As hearing specialists, one of the frustrations we experience in our practice is that the issues that have caused hearing problems in our patients can’t be reversed. One of the principal reasons for hearing loss, for example, is damage to the tiny hair cells in our inner ears that vibrate in reaction to sounds. Our sense of hearing is the result of these vibrations being translated into electrical impulses and transmitted to the brain for decryption.
Unfortunately, the exact same sensitivity of these hair cells that allows them to respond to sounds and translate them into electrical impulses that our brains perceive as hearing also makes them fragile, and vulnerable to damage. Aging, infections, certain medications or exposure to loud sounds (resulting in noise-induced hearing loss) are all potential sources of damage. Once these hair cells are damaged in human ears, science has to date not found any way to repair or “fix” them. Consequently, hearing specialists and audiologists must use technologies such as hearing aids or cochlear implants to make up for hearing loss that is essentially irreversible.
If humans were more like fish or chickens, we would have other options. Though this may sound bizarre, it’s true, because unlike humans, some species of birds and fish have the ability to regenerate the hair cells in the inner ear if they become damaged, and thus get back their normal hearing. To name two such species, chickens and zebra fish have been proven to have the ability to spontaneously replicate and replace hair cells that have become damaged, and as a result regain their full functional hearing.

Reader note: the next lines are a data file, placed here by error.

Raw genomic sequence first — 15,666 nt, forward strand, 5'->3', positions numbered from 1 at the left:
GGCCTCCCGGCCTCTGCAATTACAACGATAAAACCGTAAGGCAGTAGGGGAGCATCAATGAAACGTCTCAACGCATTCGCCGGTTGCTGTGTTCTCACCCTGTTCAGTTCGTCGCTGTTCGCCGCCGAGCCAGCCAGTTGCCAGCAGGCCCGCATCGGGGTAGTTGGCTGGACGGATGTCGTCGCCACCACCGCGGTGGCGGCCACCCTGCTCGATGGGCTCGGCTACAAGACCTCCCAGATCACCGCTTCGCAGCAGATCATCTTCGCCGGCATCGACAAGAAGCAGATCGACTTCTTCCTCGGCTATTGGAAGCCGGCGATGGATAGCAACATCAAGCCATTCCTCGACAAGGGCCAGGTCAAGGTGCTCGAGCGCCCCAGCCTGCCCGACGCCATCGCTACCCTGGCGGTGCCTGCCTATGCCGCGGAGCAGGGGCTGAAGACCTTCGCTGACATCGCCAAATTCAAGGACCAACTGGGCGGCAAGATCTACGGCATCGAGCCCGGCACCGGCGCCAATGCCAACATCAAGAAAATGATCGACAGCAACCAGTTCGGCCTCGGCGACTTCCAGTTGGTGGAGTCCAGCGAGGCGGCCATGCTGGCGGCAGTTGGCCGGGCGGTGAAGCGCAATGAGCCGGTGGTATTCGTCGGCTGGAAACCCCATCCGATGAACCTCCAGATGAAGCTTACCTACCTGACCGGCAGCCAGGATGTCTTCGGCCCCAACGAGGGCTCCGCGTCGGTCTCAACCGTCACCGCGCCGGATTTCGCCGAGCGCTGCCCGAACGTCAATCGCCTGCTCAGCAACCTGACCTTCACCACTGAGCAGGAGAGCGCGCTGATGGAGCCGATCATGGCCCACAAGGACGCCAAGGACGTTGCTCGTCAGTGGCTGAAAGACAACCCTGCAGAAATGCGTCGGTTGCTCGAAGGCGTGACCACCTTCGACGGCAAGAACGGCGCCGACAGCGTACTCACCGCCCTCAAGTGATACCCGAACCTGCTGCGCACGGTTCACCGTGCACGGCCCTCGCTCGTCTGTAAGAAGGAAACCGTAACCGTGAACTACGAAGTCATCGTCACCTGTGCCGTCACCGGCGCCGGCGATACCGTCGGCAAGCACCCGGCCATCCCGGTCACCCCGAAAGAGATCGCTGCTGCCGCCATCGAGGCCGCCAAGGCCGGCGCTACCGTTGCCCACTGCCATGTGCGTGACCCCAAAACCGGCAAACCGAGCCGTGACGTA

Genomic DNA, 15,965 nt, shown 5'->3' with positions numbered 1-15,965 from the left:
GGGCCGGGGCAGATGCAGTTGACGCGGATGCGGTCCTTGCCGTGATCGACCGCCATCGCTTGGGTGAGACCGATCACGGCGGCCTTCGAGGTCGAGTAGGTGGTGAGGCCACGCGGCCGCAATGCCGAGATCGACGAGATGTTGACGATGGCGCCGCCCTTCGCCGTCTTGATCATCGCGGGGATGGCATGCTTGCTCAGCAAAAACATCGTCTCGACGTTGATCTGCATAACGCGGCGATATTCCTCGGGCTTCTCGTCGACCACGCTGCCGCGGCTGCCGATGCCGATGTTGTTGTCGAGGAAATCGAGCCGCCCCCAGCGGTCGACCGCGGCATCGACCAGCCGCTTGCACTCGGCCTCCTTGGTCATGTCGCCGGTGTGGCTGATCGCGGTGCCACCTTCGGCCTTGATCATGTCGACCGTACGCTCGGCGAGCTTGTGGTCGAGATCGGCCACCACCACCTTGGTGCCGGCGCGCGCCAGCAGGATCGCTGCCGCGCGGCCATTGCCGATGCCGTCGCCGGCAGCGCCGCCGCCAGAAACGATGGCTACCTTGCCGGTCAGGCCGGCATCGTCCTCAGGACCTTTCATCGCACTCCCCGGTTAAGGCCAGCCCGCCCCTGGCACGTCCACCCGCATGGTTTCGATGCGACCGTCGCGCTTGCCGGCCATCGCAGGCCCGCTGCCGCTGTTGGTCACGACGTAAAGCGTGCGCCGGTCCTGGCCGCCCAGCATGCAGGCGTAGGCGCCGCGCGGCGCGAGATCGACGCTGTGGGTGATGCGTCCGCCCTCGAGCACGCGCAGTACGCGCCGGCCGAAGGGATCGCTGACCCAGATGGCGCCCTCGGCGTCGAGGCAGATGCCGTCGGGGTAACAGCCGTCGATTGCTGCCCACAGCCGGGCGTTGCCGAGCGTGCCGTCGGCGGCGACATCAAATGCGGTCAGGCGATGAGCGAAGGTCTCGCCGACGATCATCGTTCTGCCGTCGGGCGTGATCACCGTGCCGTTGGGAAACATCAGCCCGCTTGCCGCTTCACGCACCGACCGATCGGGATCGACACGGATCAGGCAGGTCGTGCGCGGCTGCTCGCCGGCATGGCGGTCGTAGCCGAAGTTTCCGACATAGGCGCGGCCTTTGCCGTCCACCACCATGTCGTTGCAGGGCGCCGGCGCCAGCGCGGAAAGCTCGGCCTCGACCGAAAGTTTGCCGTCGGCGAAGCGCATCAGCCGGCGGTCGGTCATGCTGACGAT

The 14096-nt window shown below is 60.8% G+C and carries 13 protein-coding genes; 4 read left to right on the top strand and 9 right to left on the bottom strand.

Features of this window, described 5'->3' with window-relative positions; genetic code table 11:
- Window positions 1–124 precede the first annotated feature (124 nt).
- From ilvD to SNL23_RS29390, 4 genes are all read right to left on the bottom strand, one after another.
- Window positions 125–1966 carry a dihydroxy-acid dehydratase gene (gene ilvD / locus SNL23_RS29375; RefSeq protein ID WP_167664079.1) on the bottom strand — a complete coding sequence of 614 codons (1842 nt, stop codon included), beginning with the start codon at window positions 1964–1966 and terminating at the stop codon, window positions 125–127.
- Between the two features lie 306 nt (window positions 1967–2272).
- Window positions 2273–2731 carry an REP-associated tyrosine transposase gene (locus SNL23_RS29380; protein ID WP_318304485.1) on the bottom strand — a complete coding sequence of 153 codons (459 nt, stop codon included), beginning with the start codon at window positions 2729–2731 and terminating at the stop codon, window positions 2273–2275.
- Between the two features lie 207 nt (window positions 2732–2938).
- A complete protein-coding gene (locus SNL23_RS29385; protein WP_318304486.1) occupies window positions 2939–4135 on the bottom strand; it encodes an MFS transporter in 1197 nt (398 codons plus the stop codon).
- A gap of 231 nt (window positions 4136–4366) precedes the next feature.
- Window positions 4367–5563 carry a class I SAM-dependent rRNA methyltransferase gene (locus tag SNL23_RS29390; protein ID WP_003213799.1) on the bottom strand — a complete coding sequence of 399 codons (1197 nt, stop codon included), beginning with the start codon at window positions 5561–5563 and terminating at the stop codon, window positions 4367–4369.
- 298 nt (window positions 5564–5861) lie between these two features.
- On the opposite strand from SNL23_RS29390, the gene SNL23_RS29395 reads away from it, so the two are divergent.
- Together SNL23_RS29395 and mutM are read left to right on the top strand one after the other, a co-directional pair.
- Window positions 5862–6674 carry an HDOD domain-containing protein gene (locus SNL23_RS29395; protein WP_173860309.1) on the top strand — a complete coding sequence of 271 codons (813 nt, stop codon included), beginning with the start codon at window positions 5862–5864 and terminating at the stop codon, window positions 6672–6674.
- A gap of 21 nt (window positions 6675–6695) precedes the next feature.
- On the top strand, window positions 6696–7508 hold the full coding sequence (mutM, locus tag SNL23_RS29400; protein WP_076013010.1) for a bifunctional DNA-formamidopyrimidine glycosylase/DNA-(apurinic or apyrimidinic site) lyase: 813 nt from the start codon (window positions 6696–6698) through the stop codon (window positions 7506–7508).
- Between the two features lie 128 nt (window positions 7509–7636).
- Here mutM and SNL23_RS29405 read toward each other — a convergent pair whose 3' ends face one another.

While it is crucial to point out at the outset that the following research is in its beginning stages and that no practical benefits for humans have yet been achieved, significant advancements in the treatment of hearing loss may come in the future from the groundbreaking Hearing Restoration Project (HRP). Funded by a not-for-profit organization called the Hearing Health Foundation, this research is presently being carried out in 14 different labs in the U.S. and Canada.What the HRP scientists are trying to do is isolate the molecules that allow this replication and regeneration in animals, with the purpose of discovering some way of stimulating similar regeneration of hair cells in humans.
This work is slow and demanding. Researchers need to sort through the many compounds active in the regeneration process – some of which expedite replication while others hinder it. But their hope is that if they can isolate the compounds that stimulate this regeneration process to happen in fish and avian cochlea, they can find a way to stimulate it to happen in human cochlea. The scientists in the various HRP labs are following different approaches to the challenge, some working on gene therapies, others working on the use of stem cells, nevertheless all share the same goal.
As mentioned before, this research is still in its very early stages, but we join with others in wishing that it will be productive, and that someday we will be able to help humans reverse their hearing loss as easily as chickens do.